Religion is usually defined as a
cultural system of designated
behaviors and practices,
organizations, that generally relates humanity to
spiritual elements—although there is no scholarly consensus over what precisely constitutes a religion. Different religions may or may not contain various elements ranging from the
faith, and a supernatural being or beings.
Religious practices may include
sermons, commemoration or veneration (of
public service. Religions have
sacred histories and
narratives, which may be preserved in
holy places, that primarily aim to give life
meaning. Religions may contain symbolic tales that may attempt to explain the
origin of life, the
universe, and other phenomena; some followers believe these to be true stories. Traditionally, both faith and reason have been considered sources of religious beliefs.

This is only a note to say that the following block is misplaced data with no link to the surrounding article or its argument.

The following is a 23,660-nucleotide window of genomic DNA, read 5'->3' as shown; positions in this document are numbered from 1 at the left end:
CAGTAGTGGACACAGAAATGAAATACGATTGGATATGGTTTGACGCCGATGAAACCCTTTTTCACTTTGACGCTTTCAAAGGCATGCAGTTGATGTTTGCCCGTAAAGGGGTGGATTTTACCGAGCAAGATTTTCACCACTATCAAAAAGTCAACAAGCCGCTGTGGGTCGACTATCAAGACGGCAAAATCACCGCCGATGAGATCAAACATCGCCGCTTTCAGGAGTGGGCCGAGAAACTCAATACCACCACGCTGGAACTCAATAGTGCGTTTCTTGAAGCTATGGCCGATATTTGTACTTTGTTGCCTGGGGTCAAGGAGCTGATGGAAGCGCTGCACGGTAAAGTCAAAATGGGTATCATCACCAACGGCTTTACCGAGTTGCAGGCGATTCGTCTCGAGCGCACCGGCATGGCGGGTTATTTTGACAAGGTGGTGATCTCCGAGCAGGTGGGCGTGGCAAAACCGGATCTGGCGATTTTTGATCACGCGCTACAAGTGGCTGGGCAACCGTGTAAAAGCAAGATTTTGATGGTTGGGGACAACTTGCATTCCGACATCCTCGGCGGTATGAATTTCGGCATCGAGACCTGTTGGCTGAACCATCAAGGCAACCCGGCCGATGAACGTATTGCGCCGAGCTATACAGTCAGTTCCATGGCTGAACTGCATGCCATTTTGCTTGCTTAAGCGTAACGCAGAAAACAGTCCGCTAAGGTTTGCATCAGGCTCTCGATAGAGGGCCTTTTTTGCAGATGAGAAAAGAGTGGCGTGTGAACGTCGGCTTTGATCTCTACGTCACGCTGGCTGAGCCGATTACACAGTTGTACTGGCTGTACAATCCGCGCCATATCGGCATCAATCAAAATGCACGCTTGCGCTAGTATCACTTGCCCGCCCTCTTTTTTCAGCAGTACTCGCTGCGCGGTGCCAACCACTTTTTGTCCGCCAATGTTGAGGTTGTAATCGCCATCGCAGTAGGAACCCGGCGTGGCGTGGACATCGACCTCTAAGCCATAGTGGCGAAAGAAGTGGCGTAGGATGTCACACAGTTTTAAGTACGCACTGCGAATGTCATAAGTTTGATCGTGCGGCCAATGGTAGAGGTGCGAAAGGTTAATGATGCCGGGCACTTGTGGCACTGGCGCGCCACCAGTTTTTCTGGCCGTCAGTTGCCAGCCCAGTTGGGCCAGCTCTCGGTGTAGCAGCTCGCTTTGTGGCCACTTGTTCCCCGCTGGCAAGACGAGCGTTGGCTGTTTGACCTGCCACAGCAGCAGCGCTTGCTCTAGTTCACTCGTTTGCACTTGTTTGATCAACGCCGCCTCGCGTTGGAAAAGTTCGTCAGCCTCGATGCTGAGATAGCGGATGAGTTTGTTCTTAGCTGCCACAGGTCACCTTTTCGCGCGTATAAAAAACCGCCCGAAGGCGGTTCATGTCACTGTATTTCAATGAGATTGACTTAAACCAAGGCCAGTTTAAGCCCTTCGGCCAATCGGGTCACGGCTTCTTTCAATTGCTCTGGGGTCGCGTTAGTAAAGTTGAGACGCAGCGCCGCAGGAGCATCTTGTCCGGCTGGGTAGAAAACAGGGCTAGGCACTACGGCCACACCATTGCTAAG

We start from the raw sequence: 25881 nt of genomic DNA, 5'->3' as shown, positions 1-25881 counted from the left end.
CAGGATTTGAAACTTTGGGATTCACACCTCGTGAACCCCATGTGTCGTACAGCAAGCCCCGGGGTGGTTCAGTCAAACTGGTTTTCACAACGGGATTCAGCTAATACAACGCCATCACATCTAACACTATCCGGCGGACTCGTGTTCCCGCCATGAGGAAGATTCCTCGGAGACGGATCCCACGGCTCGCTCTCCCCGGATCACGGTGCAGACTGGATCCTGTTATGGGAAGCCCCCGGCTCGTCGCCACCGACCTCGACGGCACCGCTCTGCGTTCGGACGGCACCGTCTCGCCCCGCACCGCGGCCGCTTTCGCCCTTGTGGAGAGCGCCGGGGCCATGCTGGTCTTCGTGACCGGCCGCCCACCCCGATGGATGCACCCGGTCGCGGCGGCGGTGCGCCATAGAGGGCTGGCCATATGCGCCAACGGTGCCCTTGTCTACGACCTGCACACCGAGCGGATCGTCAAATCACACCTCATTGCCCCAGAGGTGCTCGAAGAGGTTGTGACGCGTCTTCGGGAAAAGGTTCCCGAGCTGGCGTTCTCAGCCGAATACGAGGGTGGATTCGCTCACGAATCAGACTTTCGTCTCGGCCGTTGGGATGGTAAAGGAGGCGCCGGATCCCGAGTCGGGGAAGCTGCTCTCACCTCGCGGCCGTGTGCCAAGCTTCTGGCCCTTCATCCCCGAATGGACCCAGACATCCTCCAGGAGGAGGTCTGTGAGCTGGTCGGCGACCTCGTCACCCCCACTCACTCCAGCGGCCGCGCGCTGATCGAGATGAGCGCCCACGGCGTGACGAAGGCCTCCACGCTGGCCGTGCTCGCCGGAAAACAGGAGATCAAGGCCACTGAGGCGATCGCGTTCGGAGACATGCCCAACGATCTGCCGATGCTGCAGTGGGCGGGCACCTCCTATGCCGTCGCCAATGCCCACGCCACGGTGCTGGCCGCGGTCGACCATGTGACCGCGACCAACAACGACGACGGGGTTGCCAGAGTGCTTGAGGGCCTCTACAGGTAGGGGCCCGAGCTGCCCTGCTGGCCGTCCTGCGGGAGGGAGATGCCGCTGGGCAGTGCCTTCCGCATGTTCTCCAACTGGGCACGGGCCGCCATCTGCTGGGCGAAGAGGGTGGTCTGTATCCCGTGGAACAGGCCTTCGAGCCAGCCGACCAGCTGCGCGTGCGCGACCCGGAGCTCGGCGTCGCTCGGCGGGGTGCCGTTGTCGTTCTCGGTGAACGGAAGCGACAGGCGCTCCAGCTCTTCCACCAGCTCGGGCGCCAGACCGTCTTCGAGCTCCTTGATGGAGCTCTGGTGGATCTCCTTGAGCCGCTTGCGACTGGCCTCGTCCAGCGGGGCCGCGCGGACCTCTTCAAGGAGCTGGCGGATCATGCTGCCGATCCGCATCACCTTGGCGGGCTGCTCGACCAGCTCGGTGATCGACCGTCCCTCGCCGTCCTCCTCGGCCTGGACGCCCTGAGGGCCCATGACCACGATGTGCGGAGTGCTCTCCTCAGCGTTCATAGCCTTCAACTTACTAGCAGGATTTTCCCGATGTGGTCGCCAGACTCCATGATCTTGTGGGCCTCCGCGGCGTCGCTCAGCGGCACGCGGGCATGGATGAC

There are an estimated 10,000 distinct religions worldwide, though nearly all of them have regionally based, relatively small followings. Four religions—
Buddhism—account for over 77% of the world's population, and 92% of the world either follows one of those four religions or identifies as
nonreligious, meaning that the remaining 9,000+ faiths account for only 8% of the population combined. The religiously unaffiliated demographic includes those who do not identify with any particular religion,
agnostics, although many in the demographic still have various religious beliefs. A portion of the population, mostly located in Africa and Asia, are members of
new religious movements. Scholars have indicated that
global religiosity may be increasing due to religious countries having generally higher birth rates.
study of religion comprises a wide variety of academic disciplines, including
philosophy of religion,
comparative religion, and social scientific studies.
Theories of religion offer various explanations for its origins and workings, including the
ontological foundations of religious
being and belief. (